He said his vision brought him here, to our little out-of-the-way hamlet, by the shallow lake, by the thick woods, between the mountains.

And I saw his vision: the surging water, the sudden collapse, the sky lit by fiery aurorae.

He had seen something he should not have seen.

I twisted his vision, brought it from the past to the present, parked it in place, amplified it with my own magick.

His head went back, eyes wide, mouth slack open and keening like a dying animal.

I turned back to my companion, the witch. She had a name, but I called her “the witch”.

“Someone call 911,” she said.

The police and paramedics gently took him away, for observation, for his own safety.

Most everyone there was part of the plan. Most everyone there knew what had really happened and breathed a sigh of relief.

Others just shook their heads, feeling sorry for a man who had some sort of nervous breakdown at a crowded restaurant.

I took the witch's hand and said we needed to talk to her father.

This man's vision was not part of our plan and what it showed was troubling, too troubling to talk about in mixed company.

She was unconcerned. She didn't see what I saw.

As we exited into the street, into the cool night, into the moist air, we talked about what we'd accomplished in three generations.

We'd made this town prosperous. We made it comfortable.

We were in brochures and discussed on message boards and social media.

“a haunted little town”

“a beautiful, if quirky, gem”

“strange tidings, lovely people”

This place was alive and we bled off the excess slowly, for our own benefit, for the benefit of everyone who called this place home.

What he had seen was like a tidal wave, like the water, once sucked out to sea, suddenly pouring back in, overwhelming everything.

I was old enough to know what this meant but I said nothing of my fears to the witch.

Fear? Was it fear?

Or was it a sense of the inevitable. Of knowing this day would come.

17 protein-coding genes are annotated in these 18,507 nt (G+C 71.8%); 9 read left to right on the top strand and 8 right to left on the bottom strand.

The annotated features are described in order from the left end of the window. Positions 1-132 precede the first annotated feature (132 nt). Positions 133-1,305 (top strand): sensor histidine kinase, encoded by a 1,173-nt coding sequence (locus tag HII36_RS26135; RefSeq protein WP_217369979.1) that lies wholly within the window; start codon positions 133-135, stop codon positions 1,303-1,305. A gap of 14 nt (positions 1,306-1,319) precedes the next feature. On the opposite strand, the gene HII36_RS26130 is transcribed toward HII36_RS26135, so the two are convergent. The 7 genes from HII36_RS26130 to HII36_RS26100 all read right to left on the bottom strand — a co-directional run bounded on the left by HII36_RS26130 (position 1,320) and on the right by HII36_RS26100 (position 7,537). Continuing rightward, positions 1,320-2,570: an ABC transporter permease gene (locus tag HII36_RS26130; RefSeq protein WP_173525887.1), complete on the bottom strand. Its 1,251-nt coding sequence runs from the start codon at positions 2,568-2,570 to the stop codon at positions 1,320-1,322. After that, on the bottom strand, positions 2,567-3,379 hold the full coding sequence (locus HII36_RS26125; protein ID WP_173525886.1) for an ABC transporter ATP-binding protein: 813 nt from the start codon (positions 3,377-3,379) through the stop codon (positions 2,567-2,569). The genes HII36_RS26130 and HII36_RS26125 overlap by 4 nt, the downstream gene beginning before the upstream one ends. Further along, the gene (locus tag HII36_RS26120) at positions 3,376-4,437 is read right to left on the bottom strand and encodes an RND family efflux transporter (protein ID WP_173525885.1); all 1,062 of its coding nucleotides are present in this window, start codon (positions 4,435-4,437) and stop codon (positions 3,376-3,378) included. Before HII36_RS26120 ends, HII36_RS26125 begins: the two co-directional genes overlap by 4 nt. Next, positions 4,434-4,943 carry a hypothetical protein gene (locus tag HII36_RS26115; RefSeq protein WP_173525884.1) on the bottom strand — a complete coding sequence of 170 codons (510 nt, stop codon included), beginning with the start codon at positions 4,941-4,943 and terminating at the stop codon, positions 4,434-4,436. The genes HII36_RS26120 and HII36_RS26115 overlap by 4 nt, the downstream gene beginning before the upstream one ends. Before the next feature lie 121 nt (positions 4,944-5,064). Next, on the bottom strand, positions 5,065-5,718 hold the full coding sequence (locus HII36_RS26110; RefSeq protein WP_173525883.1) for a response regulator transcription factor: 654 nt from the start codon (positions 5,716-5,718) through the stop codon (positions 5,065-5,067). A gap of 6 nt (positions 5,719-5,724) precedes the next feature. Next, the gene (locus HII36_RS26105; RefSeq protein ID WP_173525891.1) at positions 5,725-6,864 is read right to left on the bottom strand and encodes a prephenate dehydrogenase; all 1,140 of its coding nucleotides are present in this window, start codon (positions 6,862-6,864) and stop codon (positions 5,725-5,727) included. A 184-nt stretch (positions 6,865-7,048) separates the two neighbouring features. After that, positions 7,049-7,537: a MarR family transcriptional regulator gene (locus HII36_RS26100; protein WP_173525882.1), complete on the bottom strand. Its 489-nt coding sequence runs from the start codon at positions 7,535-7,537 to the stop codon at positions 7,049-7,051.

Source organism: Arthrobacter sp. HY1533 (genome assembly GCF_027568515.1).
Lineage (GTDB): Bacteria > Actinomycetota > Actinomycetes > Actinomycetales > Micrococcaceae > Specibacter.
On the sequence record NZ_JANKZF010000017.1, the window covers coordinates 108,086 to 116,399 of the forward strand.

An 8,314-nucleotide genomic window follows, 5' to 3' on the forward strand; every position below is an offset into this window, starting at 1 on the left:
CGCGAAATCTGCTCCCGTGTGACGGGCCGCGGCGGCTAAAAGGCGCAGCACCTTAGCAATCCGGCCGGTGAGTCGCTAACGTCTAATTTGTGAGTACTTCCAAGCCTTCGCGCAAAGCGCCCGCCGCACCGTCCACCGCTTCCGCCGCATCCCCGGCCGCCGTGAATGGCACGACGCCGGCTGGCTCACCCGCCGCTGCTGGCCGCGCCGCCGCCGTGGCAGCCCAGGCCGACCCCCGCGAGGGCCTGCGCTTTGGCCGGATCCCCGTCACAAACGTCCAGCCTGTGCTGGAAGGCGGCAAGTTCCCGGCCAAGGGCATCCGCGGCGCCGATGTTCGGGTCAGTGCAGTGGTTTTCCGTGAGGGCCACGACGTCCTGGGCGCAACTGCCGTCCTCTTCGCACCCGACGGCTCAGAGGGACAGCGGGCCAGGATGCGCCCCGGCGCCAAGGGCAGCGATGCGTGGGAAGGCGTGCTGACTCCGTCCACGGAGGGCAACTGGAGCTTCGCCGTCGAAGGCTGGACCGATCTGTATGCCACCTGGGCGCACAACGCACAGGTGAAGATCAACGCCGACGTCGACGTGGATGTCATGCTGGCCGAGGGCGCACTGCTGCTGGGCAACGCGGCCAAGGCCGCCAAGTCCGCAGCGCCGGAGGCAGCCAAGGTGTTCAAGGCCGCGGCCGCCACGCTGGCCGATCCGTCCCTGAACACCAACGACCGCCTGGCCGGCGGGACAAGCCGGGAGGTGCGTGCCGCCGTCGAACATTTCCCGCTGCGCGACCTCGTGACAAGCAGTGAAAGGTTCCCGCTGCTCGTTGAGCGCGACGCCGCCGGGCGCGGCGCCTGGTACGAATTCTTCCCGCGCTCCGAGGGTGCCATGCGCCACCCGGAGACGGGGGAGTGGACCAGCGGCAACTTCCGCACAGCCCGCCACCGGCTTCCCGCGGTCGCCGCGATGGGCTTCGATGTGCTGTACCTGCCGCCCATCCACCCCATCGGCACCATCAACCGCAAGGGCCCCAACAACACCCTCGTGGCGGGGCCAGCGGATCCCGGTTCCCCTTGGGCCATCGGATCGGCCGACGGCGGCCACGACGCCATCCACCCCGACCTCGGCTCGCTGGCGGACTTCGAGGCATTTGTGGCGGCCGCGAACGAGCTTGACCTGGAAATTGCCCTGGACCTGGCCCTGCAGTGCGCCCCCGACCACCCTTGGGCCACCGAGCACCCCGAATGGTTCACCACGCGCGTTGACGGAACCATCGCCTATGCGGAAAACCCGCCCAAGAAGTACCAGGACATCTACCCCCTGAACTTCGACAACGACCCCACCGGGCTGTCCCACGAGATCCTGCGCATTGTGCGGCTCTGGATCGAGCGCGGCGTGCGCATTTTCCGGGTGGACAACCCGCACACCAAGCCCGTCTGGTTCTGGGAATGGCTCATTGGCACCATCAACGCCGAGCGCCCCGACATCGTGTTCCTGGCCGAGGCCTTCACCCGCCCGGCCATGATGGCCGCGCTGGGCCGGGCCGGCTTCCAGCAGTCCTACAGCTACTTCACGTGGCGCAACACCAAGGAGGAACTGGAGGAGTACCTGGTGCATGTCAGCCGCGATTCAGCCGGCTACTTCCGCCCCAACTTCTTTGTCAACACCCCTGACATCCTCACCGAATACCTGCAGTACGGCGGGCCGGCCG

Was it relief?

Could the emotions of a thing like me be described in such simple terms?

The witch smiled, and intertwined our arms.

It was a cold night and I could see her breath.

The parking lot of her father's office, the only office building in town, was empty.

A witch like him didn't need to drive.

There was no warning.

The parking lot exploded in front of us as a house made of metal and wire seemed to dig its way up through molten asphalt and churning earth.

I recognized it at once; “the clockwork witch,” I said out loud.

The witch at my side did not understand.

To her “the clockwork witch” was an urban legend.

A tale to terrify young witches into behaving.

“The clockwork witch” had been the creator of this place, had filled it with potential, with purpose.

She'd created a nexus (a nadir, really), a place where all magic must flow and would feed and feed until she had the power to rule everything, everyone.

But she was betrayed and locked away by her students, by her lessers.

How had they found the words to bind her?

How had they discovered the symbols needed?

How had they devised such clever wards without help?

I knew what happened, because I was there.

Yes, of course I knew.

She was trapped outside of time, outside of space.

A pocket reality where she could play god or goddess, do whatever she wished, create, destroy, anything.